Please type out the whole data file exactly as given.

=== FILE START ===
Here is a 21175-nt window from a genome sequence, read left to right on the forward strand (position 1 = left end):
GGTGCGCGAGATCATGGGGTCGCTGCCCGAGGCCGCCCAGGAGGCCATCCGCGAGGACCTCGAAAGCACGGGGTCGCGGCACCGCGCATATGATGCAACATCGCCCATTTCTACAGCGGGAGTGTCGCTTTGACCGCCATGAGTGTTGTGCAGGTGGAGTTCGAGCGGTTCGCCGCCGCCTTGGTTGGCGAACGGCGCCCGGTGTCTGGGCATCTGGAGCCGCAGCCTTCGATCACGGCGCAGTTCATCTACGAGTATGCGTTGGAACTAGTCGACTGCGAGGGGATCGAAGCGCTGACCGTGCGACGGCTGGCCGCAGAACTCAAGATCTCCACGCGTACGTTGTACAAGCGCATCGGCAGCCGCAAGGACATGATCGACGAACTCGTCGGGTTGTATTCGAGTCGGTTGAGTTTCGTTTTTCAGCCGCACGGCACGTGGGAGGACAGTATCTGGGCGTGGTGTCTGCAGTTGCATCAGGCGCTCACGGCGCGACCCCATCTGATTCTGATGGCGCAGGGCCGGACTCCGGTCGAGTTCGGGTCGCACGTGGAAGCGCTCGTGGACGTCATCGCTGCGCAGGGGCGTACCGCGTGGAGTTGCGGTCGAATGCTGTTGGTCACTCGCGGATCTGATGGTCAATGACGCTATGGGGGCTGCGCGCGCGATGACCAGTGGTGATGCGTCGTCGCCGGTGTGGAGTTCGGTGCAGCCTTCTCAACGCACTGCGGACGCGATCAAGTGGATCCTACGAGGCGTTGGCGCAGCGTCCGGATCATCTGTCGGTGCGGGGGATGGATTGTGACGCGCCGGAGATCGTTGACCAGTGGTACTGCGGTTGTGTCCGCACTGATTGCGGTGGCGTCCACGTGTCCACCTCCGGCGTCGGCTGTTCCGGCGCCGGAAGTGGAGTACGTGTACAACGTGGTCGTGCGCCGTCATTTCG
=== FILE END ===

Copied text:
Here is a 21175-nt window from a genome sequence, read left to right on the forward strand (position 1 = left end):
GGTGCGCGAGATCATGGGGTCGCTGCCCGAGGCCGCCCAGGAGGCCATCCGCGAGGACCTCGAAAGCACGGGGTCGCGGCACCGCGCATATGATGCAACATCGCCCATTTCTACAGCGGGAGTGTCGCTTTGACCGCCATGAGTGTTGTGCAGGTGGAGTTCGAGCGGTTCGCCGCCGCCTTGGTTGGCGAACGGCGCCCGGTGTCTGGGCATCTGGAGCCGCAGCCTTCGATCACGGCGCAGTTCATCTACGAGTATGCGTTGGAACTAGTCGACTGCGAGGGGATCGAAGCGCTGACCGTGCGACGGCTGGCCGCAGAACTCAAGATCTCCACGCGTACGTTGTACAAGCGCATCGGCAGCCGCAAGGACATGATCGACGAACTCGTCGGGTTGTATTCGAGTCGGTTGAGTTTCGTTTTTCAGCCGCACGGCACGTGGGAGGACAGTATCTGGGCGTGGTGTCTGCAGTTGCATCAGGCGCTCACGGCGCGACCCCATCTGATTCTGATGGCGCAGGGCCGGACTCCGGTCGAGTTCGGGTCGCACGTGGAAGCGCTCGTGGACGTCATCGCTGCGCAGGGGCGTACCGCGTGGAGTTGCGGTCGAATGCTGTTGGTCACTCGCGGATCTGATGGTCAATGACGCTATGGGGGCTGCGCGCGCGATGACCAGTGGTGATGCGTCGTCGCCGGTGTGGAGTTCGGTGCAGCCTTCTCAACGCACTGCGGACGCGATCAAGTGGATCCTACGAGGCGTTGGCGCAGCGTCCGGATCATCTGTCGGTGCGGGGGATGGATTGTGACGCGCCGGAGATCGTTGACCAGTGGTACTGCGGTTGTGTCCGCACTGATTGCGGTGGCGTCCACGTGTCCACCTCCGGCGTCGGCTGTTCCGGCGCCGGAAGTGGAGTACGTGTACAACGTGGTCGTGCGCCGTCATTTCG